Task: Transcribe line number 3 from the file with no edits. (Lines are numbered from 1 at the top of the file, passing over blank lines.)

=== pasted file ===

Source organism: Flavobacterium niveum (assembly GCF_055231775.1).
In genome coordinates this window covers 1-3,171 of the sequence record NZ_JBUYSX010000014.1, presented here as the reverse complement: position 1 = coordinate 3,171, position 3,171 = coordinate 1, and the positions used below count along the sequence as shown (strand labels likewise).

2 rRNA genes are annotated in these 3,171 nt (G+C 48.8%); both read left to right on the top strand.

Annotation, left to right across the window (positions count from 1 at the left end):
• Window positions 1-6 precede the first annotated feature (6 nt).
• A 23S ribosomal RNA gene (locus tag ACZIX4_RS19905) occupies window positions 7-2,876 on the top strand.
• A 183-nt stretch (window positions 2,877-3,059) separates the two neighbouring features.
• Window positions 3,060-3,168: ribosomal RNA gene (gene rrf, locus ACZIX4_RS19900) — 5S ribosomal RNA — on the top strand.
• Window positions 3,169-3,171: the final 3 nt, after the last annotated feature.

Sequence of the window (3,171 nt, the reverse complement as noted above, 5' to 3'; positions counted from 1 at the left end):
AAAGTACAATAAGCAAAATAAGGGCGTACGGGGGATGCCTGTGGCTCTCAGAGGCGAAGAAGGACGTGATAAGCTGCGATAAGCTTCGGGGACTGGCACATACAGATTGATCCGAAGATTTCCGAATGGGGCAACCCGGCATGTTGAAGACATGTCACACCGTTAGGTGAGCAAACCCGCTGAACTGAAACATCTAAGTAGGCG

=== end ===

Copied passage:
2 rRNA genes are annotated in these 3,171 nt (G+C 48.8%); both read left to right on the top strand.